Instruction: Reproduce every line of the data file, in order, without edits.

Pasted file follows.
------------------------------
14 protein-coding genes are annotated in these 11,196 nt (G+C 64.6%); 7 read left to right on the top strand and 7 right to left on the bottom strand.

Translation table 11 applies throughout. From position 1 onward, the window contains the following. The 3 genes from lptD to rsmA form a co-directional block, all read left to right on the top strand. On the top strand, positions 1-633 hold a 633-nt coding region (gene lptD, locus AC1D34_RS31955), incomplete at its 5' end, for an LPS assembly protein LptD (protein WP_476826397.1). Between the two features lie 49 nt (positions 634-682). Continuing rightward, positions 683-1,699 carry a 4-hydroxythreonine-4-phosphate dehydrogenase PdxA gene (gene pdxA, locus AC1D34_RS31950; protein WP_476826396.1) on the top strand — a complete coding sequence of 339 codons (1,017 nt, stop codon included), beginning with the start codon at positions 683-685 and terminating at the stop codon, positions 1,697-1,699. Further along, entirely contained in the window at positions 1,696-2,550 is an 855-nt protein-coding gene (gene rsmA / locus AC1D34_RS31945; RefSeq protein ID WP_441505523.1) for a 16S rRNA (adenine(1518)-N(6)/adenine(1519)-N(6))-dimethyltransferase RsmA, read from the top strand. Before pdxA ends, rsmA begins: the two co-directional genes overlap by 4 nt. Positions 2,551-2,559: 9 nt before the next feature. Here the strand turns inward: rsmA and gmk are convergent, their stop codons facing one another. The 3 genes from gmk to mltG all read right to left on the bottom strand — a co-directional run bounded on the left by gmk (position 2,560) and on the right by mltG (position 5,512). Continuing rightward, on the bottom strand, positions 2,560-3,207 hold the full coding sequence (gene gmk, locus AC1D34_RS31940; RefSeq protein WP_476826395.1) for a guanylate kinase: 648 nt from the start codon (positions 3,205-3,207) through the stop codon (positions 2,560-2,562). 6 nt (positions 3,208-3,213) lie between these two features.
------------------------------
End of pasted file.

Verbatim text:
14 protein-coding genes are annotated in these 11,196 nt (G+C 64.6%); 7 read left to right on the top strand and 7 right to left on the bottom strand.

Translation table 11 applies throughout. From position 1 onward, the window contains the following. The 3 genes from lptD to rsmA form a co-directional block, all read left to right on the top strand. On the top strand, positions 1-633 hold a 633-nt coding region (gene lptD, locus AC1D34_RS31955), incomplete at its 5' end, for an LPS assembly protein LptD (protein WP_476826397.1). Between the two features lie 49 nt (positions 634-682). Continuing rightward, positions 683-1,699 carry a 4-hydroxythreonine-4-phosphate dehydrogenase PdxA gene (gene pdxA, locus AC1D34_RS31950; protein WP_476826396.1) on the top strand — a complete coding sequence of 339 codons (1,017 nt, stop codon included), beginning with the start codon at positions 683-685 and terminating at the stop codon, positions 1,697-1,699. Further along, entirely contained in the window at positions 1,696-2,550 is an 855-nt protein-coding gene (gene rsmA / locus AC1D34_RS31945; RefSeq protein ID WP_441505523.1) for a 16S rRNA (adenine(1518)-N(6)/adenine(1519)-N(6))-dimethyltransferase RsmA, read from the top strand. Before pdxA ends, rsmA begins: the two co-directional genes overlap by 4 nt. Positions 2,551-2,559: 9 nt before the next feature. Here the strand turns inward: rsmA and gmk are convergent, their stop codons facing one another. The 3 genes from gmk to mltG all read right to left on the bottom strand — a co-directional run bounded on the left by gmk (position 2,560) and on the right by mltG (position 5,512). Continuing rightward, on the bottom strand, positions 2,560-3,207 hold the full coding sequence (gene gmk, locus AC1D34_RS31940; RefSeq protein WP_476826395.1) for a guanylate kinase: 648 nt from the start codon (positions 3,205-3,207) through the stop codon (positions 2,560-2,562). 6 nt (positions 3,208-3,213) lie between these two features.